How I Found Hope as an Adult With Sensory Processing Disorder
The day I found out about sensory processing disorder (SPD) was the day my life changed for the better. I had been living with anxiety for almost my entire life, and had simply accepted the fact that my panic was always going to be a part of me. This disorder gave me hope, as odd as that sounds.
I had read about it before but I just brushed off the idea that I could be dealing with it based upon the fact that I didn’t think my therapist would agree. I felt, if I asked her about it, it may look like I was self-diagnosing, which is a big no-no in the professional field. But I kept coming back to it.
I had only really realized something wasn’t right after I began to attend university. I had worked through most of my childhood trauma and was able to recognize my anxiety triggers. I was doing good in therapy and had been better about rationalizing what was going on in my brain. Before, when I had begun to do better, most of my panic was under control. The day I set foot on campus, I started having anxiety and panic attacks nearly every day. I couldn’t even pinpoint the cause of them.
I’d had enough. My mind went back to SPD. I researched about this disorder all night, and I found a revelation that gave me peace. I was experiencing from sensory overload. It explained my fear of loud noises, food texture and chalk. It explained my inability to truly focus in a crowd, the panic attacks when I walked through campus, and the defeat I felt at the end of the day. The biggest relief was that it gave a reason why I couldn’t hold eye contact with others. This was something elders considered rude, and I wanted to know why I couldn’t just be “normal.”
I told my therapist about my revelation. She seemed to agree. I had just recently been diagnosed with avoidant/Restrictive food intake disorder (ARFID), and SPD put that into perspective for me. I was unable to eat certain foods, I stressed about making my food and just eating in general. I was afraid of textures and began to stop eating just because it was too much anxiety for me to handle.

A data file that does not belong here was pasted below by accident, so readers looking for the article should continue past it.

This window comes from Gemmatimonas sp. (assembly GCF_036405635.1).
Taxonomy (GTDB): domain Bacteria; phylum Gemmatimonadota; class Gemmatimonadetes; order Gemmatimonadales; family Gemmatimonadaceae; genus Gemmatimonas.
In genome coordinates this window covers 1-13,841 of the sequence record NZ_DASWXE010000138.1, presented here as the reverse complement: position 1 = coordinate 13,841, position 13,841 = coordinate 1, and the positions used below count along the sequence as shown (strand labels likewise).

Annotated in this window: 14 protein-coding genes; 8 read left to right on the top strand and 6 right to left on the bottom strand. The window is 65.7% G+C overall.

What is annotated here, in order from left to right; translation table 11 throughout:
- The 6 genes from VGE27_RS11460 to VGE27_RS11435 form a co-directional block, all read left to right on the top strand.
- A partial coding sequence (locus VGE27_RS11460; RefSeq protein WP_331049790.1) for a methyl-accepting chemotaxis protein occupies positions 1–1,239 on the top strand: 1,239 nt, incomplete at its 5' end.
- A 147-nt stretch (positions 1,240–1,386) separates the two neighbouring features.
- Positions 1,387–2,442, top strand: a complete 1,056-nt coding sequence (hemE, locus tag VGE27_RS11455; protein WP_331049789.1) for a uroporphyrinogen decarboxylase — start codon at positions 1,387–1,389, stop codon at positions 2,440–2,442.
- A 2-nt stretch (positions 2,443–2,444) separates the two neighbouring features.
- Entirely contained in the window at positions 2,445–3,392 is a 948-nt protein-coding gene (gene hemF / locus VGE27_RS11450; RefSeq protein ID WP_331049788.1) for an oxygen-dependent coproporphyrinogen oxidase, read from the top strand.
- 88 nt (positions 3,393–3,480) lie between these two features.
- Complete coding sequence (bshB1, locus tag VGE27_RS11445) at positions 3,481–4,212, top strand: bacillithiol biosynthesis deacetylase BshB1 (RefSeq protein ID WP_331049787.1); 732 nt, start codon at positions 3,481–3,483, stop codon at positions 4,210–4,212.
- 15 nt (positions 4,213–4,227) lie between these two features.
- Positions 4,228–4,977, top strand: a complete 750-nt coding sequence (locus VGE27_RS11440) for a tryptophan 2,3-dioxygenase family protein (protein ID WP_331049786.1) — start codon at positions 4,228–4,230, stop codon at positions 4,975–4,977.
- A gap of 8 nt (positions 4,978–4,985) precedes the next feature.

Sensory processing disorder was the final piece of the puzzle I needed to make everything make sense. I started noticing what was making me panic. I realized that the noises of students talking, cars driving down the road, the sound of construction equipment, the smell of flowers, the smell of food and my social anxiety all worked together to make my mind shut down. The feelings of defeat and guilt I felt diminished. I knew where to start to help make this better.
Being able to recognize what is an overload for me made the panic easier. When I begin to get overwhelmed, I will focus on the individual noises and smells to help calm myself down. Being diagnosed as an adult is difficult, but it has helped me see that behaviors I had as a child were because of sensory overloads. I would have meltdowns over food and noises. I was called a spoiled or a brat my entire life, but really I was having sensory issues.
So if you struggle with SPD, remember you aren’t alone. Everyone’s SPD looks different and they have different sensory triggers. You are strong, and you can get through this.
If you or someone you know is struggling with an eating disorder, you can call the National Eating Disorders Association Helpline at 1-800-931-2237.
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